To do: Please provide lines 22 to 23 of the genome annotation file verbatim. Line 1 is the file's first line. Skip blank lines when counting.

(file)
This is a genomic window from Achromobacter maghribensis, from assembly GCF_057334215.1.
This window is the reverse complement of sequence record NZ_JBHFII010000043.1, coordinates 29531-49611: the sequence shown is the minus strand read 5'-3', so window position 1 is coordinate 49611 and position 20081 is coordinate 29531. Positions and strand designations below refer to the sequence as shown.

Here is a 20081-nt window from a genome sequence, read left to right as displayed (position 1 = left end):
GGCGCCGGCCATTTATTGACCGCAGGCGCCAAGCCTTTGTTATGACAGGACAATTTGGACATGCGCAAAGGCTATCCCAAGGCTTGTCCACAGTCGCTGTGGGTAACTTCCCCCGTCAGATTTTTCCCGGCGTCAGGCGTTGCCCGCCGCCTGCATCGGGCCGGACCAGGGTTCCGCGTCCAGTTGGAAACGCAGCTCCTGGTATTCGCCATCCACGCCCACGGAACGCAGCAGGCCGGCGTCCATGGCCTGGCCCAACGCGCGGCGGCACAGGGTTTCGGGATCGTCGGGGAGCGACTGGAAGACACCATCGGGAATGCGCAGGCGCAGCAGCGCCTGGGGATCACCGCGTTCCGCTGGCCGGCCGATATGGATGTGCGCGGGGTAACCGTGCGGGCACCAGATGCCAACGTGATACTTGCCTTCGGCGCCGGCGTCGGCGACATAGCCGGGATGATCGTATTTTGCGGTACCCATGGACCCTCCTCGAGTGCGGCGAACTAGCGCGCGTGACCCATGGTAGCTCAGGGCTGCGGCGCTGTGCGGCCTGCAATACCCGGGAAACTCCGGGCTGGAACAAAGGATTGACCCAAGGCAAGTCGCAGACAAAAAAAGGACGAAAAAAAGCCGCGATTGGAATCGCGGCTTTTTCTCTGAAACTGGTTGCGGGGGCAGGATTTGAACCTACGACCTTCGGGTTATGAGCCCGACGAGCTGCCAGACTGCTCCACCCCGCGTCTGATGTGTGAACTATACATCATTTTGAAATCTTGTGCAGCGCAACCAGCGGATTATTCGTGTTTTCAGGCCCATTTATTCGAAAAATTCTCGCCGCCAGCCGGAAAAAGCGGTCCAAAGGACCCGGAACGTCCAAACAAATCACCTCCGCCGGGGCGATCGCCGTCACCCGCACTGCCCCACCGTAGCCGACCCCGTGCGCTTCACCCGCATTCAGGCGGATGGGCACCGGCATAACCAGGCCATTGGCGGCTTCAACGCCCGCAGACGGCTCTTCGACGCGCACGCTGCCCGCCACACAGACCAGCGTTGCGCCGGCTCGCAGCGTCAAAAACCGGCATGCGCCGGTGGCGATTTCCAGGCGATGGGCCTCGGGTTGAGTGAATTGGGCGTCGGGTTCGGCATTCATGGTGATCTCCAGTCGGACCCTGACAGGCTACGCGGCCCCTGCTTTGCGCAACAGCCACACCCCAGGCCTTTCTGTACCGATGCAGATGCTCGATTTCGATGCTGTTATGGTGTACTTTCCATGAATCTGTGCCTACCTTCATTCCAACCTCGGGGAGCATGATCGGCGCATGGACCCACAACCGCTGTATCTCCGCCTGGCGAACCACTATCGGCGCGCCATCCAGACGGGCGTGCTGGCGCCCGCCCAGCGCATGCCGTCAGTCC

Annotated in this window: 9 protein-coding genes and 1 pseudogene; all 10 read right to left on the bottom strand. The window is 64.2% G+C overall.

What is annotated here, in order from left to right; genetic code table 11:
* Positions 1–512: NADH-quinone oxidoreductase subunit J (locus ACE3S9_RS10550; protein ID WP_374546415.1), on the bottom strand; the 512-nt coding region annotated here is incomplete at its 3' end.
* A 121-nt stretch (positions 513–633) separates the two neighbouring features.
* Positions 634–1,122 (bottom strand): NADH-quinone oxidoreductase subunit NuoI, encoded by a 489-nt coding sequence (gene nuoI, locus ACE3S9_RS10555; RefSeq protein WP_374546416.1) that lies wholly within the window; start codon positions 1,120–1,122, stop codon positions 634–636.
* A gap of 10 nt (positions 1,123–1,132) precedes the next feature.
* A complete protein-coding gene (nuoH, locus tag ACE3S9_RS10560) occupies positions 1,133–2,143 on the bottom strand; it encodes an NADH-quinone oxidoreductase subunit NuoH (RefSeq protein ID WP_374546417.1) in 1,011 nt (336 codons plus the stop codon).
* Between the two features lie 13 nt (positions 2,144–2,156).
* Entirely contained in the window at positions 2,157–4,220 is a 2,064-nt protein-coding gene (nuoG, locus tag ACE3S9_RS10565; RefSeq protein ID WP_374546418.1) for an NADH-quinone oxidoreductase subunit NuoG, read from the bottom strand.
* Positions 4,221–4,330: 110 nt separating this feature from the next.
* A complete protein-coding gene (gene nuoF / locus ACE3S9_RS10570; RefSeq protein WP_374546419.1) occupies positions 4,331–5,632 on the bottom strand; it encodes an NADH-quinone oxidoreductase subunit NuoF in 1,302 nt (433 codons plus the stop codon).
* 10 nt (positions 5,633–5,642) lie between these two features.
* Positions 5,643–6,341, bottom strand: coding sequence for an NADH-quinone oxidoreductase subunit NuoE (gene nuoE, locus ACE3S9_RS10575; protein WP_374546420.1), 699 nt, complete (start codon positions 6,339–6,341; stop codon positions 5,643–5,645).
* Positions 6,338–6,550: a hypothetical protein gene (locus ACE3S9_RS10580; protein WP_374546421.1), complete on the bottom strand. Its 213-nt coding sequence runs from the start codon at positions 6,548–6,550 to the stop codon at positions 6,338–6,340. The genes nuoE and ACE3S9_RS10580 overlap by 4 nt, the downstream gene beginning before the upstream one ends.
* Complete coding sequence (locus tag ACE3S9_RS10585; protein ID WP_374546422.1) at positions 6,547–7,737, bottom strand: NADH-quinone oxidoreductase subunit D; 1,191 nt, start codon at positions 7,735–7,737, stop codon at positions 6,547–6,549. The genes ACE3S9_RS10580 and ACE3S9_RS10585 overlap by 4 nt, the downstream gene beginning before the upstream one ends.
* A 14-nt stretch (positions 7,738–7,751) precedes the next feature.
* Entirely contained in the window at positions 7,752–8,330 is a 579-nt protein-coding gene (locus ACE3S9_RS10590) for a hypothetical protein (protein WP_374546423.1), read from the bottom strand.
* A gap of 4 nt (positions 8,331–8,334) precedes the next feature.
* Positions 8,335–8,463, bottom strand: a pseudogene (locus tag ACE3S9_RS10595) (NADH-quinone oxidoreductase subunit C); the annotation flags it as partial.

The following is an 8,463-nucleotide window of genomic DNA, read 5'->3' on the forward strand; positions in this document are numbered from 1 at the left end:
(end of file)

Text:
* A gap of 4 nt (positions 8,331–8,334) precedes the next feature.
* Positions 8,335–8,463, bottom strand: a pseudogene (locus tag ACE3S9_RS10595) (NADH-quinone oxidoreductase subunit C); the annotation flags it as partial.